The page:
At first glance, this abandoned building in the heart of Kolkata appears to be a small church. It has what appears to be a bell tower, red tiled roof and pointed Gothic arches — similar to church buildings in small towns across Europe. However, this building in Park Circus is actually a defunct crematorium. The bell tower-like structure is the chimney of what was once a gas crematorium.
For the last journey home
The crematorium, which dates back to 1906, was actually built for the cremation of Christians and not Hindus as one would normally assume. Many Britishers who came to colonial Calcutta wished to be buried back in their hometowns in England, but transporting corpses was no easy undertaking. The gas-powered crematorium came up as a way to honour last wishes so loved ones could carry the ashes of the deceased back to their homeland.
The pyre and furnace inside the crematorium
It was also used by members of the Brahmo Samaj — who followed an interesting mix of Eastern and Western philosophies — for their last rites. Famous scientist Jagadish Chandra Bose, who died in 1937, was part of the community and cremated at the gas crematorium.
The crematorium was operational until 1978, when the great Kolkata flood damaged the gas supply pipe. It was never repaired after that and today the abandoned building stands in a crowded locality, on the eastern side of the Circular Road Cemetery. The road where the building is located is known as Crematorium Street. A formal permission is needed to enter the building, which is under the Christian Burial Board and is kept locked.
The colonial-era building shows the wear of time
The century-old unused structure wears the signs of time with overgrown vegetation, a lot of which have grown roots into the building’s walls. The structure still looks stable, but trees have claimed parts of it and most of the windows are broken and have missing frames.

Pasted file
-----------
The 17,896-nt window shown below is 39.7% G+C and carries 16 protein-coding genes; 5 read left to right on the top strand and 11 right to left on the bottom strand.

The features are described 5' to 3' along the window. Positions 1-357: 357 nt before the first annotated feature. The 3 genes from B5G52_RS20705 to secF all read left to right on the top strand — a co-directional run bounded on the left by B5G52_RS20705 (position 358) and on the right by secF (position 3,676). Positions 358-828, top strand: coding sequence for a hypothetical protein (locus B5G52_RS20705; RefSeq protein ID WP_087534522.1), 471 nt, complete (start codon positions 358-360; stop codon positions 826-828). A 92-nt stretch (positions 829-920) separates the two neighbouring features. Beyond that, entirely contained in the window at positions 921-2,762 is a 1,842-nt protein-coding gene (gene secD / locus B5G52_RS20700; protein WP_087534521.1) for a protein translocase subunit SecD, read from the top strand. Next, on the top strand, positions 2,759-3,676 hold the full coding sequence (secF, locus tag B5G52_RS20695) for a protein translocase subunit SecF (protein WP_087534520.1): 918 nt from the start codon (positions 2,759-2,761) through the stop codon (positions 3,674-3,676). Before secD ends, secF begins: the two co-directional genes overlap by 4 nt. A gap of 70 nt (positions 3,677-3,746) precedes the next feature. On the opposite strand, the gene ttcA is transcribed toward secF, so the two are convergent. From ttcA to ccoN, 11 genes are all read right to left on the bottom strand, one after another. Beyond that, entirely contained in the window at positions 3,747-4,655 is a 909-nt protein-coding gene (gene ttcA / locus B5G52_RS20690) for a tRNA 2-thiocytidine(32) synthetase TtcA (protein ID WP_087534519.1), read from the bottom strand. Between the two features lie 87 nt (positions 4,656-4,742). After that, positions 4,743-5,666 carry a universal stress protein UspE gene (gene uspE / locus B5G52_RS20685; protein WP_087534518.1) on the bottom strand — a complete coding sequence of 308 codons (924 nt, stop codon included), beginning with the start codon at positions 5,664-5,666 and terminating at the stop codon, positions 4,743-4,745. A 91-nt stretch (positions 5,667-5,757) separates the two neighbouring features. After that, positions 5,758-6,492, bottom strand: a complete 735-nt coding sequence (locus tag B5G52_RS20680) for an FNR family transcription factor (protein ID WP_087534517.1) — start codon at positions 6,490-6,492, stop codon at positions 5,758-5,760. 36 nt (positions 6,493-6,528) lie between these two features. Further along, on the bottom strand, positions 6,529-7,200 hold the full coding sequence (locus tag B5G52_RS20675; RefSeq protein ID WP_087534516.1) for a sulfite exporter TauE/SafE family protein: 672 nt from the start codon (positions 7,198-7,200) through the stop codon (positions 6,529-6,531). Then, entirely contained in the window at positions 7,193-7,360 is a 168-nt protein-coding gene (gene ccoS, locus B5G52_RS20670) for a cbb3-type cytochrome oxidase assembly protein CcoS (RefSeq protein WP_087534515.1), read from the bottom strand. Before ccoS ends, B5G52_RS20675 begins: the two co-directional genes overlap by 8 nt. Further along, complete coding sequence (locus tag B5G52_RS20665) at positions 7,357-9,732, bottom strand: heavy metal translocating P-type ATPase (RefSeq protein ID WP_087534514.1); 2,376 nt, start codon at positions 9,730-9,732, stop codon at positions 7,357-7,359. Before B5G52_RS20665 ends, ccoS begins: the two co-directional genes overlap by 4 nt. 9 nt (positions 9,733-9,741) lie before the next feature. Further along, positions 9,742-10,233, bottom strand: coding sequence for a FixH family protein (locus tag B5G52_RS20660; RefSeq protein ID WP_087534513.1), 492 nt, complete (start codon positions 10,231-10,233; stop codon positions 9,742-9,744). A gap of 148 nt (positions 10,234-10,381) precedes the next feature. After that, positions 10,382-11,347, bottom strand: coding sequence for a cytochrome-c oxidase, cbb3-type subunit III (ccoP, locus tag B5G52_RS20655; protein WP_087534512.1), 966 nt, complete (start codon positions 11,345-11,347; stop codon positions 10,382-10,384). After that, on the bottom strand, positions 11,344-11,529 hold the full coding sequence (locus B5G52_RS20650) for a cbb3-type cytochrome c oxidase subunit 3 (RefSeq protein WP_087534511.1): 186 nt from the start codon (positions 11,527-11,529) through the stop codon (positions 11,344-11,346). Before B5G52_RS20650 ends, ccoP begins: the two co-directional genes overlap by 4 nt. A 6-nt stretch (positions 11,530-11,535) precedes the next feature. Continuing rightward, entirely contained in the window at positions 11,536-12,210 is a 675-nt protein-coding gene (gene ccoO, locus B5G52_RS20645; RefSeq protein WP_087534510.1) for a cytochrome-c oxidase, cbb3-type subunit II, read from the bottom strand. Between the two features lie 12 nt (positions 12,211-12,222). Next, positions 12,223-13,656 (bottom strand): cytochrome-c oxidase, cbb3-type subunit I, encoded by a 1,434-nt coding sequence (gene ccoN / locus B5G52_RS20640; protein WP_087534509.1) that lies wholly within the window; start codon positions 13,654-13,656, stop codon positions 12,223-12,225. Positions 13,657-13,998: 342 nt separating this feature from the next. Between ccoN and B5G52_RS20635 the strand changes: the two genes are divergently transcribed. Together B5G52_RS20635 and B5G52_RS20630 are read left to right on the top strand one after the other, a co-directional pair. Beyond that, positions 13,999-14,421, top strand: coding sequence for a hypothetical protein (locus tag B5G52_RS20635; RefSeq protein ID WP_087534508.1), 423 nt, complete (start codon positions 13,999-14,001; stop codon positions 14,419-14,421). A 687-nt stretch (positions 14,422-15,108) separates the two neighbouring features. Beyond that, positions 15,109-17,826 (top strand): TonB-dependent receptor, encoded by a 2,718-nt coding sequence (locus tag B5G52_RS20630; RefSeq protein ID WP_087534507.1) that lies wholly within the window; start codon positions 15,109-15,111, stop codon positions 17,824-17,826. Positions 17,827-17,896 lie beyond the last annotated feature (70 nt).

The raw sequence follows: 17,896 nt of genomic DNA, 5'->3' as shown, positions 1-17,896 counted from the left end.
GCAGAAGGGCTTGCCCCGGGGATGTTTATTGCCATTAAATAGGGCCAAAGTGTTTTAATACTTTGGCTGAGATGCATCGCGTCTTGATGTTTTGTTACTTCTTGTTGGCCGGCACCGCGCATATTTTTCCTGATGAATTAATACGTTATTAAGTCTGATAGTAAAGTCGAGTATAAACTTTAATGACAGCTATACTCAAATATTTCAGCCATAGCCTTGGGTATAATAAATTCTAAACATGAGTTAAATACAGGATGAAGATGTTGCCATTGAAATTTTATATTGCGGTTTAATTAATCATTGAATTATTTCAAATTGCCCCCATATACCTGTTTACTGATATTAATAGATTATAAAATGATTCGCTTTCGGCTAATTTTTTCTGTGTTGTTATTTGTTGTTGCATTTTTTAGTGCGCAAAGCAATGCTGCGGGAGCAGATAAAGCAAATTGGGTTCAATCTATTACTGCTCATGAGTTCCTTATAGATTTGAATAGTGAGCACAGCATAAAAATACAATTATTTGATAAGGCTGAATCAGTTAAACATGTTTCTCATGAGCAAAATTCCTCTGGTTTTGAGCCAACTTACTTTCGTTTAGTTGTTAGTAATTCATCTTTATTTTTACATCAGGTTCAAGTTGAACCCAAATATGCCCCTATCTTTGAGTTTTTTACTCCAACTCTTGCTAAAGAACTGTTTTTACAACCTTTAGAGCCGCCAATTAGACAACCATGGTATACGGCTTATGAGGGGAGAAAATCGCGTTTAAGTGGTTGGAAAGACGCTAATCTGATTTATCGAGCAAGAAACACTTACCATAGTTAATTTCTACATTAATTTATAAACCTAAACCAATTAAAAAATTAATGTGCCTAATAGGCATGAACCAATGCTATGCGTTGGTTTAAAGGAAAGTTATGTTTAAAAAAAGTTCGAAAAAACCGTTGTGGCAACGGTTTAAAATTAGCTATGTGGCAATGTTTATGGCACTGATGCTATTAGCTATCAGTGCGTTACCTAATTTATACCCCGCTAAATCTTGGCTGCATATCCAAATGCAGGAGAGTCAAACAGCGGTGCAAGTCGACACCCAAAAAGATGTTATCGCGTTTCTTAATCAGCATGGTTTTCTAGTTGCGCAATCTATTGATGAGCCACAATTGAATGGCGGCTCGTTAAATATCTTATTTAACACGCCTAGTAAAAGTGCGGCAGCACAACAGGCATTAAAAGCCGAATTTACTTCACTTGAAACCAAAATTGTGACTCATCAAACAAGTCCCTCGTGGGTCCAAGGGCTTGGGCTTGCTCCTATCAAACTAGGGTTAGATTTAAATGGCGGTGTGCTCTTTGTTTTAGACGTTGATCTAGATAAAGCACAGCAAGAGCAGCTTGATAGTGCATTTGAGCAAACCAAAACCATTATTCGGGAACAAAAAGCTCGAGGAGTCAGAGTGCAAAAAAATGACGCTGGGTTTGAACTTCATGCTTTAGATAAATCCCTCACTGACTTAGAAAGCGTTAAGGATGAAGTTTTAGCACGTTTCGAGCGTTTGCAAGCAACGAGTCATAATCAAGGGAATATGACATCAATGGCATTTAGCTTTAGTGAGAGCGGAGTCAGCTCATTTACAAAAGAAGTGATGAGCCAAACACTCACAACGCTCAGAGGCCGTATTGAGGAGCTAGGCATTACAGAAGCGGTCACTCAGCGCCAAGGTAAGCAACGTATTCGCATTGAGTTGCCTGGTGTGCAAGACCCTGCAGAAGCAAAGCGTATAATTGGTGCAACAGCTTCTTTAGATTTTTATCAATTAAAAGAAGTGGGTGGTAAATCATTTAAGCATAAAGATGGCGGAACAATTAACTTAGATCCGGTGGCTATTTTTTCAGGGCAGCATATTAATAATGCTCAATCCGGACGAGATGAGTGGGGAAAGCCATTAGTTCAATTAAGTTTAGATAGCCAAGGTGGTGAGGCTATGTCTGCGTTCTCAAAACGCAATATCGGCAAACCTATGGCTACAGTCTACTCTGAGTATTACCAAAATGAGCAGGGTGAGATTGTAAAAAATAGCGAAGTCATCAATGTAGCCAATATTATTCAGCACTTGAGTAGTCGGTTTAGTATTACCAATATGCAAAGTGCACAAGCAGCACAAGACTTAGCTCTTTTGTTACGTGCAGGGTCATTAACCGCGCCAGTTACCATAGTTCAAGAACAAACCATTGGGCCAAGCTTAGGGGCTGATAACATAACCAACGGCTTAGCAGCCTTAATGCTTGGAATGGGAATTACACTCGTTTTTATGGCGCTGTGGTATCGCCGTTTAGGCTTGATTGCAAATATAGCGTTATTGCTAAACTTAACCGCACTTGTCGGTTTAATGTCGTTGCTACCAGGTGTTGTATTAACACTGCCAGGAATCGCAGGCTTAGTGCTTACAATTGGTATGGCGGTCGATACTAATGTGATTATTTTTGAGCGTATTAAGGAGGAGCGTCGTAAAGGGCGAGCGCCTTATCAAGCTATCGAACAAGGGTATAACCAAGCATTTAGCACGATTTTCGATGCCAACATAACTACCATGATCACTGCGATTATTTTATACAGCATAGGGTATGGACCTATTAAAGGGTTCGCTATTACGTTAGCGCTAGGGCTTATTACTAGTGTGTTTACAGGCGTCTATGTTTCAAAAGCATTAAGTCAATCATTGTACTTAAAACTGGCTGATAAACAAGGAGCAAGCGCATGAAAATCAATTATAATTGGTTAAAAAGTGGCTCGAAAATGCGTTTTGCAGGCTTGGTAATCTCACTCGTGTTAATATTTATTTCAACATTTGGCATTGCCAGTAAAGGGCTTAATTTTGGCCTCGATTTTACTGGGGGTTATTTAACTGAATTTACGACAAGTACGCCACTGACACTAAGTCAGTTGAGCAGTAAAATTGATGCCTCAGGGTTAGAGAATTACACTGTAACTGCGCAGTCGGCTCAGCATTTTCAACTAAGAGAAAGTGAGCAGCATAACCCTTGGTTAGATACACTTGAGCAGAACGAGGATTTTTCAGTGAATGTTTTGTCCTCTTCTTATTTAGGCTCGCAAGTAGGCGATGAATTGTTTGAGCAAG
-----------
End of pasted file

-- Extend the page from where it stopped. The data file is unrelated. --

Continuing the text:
The real surprise lies inside. Made by Paris-based furnace makers Toisoul Fradet & Co., the furnace that is still kept inside the crematorium is in fairly good condition, albeit covered with a thick layer of dust.
On close inspection, one can spot several details of the furnace such as the ash release lever and peep holes. Three on each side, the peep holes were used to check the progress of cremation.
The furnace inside was made by the French company Toisoul Fradet & Co.
Given its prime real-estate location, the crematorium is surrounded by buildings that have come up within inches of the complex. Perhaps renewing the operations of this colonial building is out of question, but converting it into a small theme-based museum is very much possible.
Rangan Datta is a mathematics and management teacher by profession and a travel writer and photographer by passion. He has been addicted to discovering off-beat places since his undergraduate days at St. Xavier's College. Blogging and contributing to Wikipedia are his other passions.